The Federal Open Market Committee (FOMC) held its short-term interest rate steady on November 1 and made only minimal changes to its regular policy statement. These actions were widely expected. The FOMC continues to believe that “gradual increases in the federal funds rate” are likely to be needed but that the extent and timing of such increases will depend on how the economy evolves.
A key puzzle remains the unexpected drop in core measures of inflation earlier this year despite solid economic growth and a strong job market. It is not clear to what extent the decline reflects factors such as the drop in mobile phone charges that may not recur. The core personal consumption expenditure (PCE) price index rose 1.3 percent at an annual rate in the most recent (third) quarter from one quarter earlier. This reflects a notable recovery from a 0.9 percent increase in the second quarter, but it remains below the 1.8 percent pace in the first quarter and the Fed’s 2 percent target. By the time of the December FOMC meeting, we will have information on October PCE prices and October and November consumer price index prices. If these data do not show at least some further recovery in inflation, the Fed may well postpone its next rate increase. Financial markets appear to believe a December increase is a near certainty, setting themselves up for a shock if the inflation data disappoint. I think it is likely that inflation will continue to rebound and that the Fed will raise rates in December, but I believe there is roughly a one-in-three chance that inflation will stay low and perhaps a one-in-four chance the Fed will stay put in December.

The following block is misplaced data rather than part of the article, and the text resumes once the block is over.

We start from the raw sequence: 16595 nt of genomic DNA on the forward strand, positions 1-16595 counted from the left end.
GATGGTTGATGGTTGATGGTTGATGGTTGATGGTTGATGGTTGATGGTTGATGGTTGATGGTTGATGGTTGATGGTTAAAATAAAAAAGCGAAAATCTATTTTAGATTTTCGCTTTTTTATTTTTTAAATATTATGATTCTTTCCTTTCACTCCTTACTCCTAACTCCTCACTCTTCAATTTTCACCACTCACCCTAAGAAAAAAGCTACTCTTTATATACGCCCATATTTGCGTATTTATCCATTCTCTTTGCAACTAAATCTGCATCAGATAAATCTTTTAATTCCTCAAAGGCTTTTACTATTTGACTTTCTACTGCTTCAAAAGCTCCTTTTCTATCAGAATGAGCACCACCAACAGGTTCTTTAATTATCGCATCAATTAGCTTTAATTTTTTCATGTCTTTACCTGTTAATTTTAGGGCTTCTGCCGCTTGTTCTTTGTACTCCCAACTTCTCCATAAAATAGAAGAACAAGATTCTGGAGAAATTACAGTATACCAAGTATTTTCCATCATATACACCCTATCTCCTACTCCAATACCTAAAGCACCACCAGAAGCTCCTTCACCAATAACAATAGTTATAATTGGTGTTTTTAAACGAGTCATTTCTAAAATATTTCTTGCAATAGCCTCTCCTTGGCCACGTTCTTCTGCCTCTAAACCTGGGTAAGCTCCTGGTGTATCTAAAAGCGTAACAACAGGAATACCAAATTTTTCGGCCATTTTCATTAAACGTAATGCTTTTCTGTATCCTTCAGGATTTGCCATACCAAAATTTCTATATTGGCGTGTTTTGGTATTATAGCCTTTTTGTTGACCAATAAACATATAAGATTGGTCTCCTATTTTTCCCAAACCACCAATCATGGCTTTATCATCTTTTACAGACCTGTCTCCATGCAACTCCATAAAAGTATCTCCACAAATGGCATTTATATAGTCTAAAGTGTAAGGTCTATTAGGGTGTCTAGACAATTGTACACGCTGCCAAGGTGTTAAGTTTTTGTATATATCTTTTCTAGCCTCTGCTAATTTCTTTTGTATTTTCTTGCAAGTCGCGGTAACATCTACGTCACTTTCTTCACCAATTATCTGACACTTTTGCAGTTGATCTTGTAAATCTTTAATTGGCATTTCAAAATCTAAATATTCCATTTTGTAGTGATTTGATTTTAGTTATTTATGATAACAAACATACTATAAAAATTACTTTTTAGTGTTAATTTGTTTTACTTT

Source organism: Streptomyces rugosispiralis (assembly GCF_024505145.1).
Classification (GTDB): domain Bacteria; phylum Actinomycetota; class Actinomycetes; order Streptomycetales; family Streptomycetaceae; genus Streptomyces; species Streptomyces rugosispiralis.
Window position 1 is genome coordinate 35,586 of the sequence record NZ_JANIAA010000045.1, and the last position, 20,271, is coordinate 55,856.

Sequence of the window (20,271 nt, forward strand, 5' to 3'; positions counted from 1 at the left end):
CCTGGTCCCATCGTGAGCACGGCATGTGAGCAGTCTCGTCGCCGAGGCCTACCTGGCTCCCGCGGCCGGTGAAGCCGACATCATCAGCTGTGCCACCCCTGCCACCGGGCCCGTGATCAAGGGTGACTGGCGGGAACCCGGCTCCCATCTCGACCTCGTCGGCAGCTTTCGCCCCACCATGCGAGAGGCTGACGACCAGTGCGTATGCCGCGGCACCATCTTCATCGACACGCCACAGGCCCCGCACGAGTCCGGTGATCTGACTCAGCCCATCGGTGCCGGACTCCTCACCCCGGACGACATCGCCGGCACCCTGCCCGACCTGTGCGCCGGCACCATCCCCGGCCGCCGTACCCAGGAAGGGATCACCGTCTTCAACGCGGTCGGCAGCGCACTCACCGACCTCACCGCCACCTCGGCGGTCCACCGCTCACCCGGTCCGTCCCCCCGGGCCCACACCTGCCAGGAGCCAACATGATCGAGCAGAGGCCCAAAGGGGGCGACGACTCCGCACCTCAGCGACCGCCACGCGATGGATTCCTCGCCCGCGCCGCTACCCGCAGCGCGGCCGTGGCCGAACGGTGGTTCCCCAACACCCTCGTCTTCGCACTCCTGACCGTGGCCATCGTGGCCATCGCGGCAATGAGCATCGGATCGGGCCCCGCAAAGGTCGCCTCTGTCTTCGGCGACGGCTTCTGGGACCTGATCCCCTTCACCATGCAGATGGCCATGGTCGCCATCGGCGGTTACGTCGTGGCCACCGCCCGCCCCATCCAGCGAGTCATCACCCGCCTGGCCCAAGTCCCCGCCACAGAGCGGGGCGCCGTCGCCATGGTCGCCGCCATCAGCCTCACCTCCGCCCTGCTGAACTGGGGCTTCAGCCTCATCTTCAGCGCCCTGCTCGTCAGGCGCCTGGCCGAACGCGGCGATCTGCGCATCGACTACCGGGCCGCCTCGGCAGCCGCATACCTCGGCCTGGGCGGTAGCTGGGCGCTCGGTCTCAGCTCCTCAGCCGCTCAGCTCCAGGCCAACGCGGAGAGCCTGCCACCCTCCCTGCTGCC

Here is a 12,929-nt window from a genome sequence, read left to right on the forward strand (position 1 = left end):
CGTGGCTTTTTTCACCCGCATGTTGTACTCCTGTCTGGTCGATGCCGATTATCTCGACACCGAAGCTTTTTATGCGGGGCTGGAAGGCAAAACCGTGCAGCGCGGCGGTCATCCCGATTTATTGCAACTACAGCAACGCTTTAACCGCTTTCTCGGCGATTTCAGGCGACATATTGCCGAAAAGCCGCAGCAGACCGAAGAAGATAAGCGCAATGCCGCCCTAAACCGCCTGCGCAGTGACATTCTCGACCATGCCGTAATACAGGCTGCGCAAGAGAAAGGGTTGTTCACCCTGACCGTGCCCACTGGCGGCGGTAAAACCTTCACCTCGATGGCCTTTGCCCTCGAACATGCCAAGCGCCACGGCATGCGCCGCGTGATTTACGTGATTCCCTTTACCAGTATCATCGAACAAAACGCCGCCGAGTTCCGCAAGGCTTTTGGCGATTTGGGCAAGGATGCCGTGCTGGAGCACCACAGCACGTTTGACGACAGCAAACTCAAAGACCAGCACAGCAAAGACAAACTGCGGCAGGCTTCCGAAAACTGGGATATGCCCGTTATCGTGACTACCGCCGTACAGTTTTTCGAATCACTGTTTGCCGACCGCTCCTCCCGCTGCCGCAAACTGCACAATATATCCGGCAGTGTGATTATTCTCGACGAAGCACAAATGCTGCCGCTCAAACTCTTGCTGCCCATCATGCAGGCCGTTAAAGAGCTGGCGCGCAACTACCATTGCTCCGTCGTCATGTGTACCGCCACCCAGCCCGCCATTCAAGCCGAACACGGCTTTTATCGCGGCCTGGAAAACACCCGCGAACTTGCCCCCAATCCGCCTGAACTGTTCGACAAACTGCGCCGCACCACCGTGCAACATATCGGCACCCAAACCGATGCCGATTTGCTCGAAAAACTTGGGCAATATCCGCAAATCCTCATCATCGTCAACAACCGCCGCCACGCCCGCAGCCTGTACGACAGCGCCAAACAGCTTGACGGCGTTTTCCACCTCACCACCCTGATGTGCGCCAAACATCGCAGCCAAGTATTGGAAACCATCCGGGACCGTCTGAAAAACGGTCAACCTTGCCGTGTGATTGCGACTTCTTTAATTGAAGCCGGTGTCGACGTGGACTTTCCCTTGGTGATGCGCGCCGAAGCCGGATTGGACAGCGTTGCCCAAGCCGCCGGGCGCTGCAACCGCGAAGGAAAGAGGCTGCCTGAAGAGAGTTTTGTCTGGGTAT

The big Fed news this week is likely to occur on November 2, when President Trump is expected to announce his pick for the next Fed chair. The heavy favorite is Jerome Powell, already serving as a member of the Fed’s board of governors. Stay tuned.
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